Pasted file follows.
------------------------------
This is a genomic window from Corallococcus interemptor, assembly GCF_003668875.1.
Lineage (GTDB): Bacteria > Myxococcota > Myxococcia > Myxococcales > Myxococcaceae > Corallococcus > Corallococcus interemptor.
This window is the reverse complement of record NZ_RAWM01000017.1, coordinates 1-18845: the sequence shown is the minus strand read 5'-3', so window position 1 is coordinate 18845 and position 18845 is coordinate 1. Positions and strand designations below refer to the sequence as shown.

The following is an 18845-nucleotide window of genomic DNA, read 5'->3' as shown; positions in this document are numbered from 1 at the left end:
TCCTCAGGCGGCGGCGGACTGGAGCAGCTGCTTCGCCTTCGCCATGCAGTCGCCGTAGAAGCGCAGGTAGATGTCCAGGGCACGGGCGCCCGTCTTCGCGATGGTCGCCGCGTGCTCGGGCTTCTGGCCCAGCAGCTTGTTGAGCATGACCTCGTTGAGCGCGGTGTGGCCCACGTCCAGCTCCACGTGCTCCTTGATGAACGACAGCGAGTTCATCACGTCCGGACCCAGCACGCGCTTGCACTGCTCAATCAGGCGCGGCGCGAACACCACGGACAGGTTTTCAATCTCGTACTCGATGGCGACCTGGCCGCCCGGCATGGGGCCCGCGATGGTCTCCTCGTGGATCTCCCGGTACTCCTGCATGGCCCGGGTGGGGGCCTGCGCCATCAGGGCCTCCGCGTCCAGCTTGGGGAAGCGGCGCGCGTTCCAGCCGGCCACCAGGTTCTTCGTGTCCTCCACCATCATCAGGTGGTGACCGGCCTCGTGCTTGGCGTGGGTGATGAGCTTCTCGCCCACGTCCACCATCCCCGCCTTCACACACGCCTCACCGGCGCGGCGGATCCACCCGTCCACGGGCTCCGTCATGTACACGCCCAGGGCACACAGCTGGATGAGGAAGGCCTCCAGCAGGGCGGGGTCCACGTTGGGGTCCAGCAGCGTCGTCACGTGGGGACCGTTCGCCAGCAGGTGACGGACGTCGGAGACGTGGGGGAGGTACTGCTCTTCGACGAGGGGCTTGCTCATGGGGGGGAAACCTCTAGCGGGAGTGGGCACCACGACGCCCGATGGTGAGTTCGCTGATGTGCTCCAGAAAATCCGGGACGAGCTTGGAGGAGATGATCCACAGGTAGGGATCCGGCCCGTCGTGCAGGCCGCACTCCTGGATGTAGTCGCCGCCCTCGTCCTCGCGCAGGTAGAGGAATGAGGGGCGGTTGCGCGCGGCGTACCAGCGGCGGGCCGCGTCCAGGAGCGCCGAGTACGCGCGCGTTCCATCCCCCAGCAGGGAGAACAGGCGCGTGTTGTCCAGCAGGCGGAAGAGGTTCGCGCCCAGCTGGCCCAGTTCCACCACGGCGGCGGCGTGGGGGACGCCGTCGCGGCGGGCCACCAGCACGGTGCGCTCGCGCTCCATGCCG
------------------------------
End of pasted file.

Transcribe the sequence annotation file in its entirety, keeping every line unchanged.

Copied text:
This is a genomic window from Corallococcus interemptor, assembly GCF_003668875.1.
Lineage (GTDB): Bacteria > Myxococcota > Myxococcia > Myxococcales > Myxococcaceae > Corallococcus > Corallococcus interemptor.
This window is the reverse complement of record NZ_RAWM01000017.1, coordinates 1-18845: the sequence shown is the minus strand read 5'-3', so window position 1 is coordinate 18845 and position 18845 is coordinate 1. Positions and strand designations below refer to the sequence as shown.

The following is an 18845-nucleotide window of genomic DNA, read 5'->3' as shown; positions in this document are numbered from 1 at the left end:
TCCTCAGGCGGCGGCGGACTGGAGCAGCTGCTTCGCCTTCGCCATGCAGTCGCCGTAGAAGCGCAGGTAGATGTCCAGGGCACGGGCGCCCGTCTTCGCGATGGTCGCCGCGTGCTCGGGCTTCTGGCCCAGCAGCTTGTTGAGCATGACCTCGTTGAGCGCGGTGTGGCCCACGTCCAGCTCCACGTGCTCCTTGATGAACGACAGCGAGTTCATCACGTCCGGACCCAGCACGCGCTTGCACTGCTCAATCAGGCGCGGCGCGAACACCACGGACAGGTTTTCAATCTCGTACTCGATGGCGACCTGGCCGCCCGGCATGGGGCCCGCGATGGTCTCCTCGTGGATCTCCCGGTACTCCTGCATGGCCCGGGTGGGGGCCTGCGCCATCAGGGCCTCCGCGTCCAGCTTGGGGAAGCGGCGCGCGTTCCAGCCGGCCACCAGGTTCTTCGTGTCCTCCACCATCATCAGGTGGTGACCGGCCTCGTGCTTGGCGTGGGTGATGAGCTTCTCGCCCACGTCCACCATCCCCGCCTTCACACACGCCTCACCGGCGCGGCGGATCCACCCGTCCACGGGCTCCGTCATGTACACGCCCAGGGCACACAGCTGGATGAGGAAGGCCTCCAGCAGGGCGGGGTCCACGTTGGGGTCCAGCAGCGTCGTCACGTGGGGACCGTTCGCCAGCAGGTGACGGACGTCGGAGACGTGGGGGAGGTACTGCTCTTCGACGAGGGGCTTGCTCATGGGGGGGAAACCTCTAGCGGGAGTGGGCACCACGACGCCCGATGGTGAGTTCGCTGATGTGCTCCAGAAAATCCGGGACGAGCTTGGAGGAGATGATCCACAGGTAGGGATCCGGCCCGTCGTGCAGGCCGCACTCCTGGATGTAGTCGCCGCCCTCGTCCTCGCGCAGGTAGAGGAATGAGGGGCGGTTGCGCGCGGCGTACCAGCGGCGGGCCGCGTCCAGGAGCGCCGAGTACGCGCGCGTTCCATCCCCCAGCAGGGAGAACAGGCGCGTGTTGTCCAGCAGGCGGAAGAGGTTCGCGCCCAGCTGGCCCAGTTCCACCACGGCGGCGGCGTGGGGGACGCCGTCGCGGCGGGCCACCAGCACGGTGCGCTCGCGCTCCATGCCG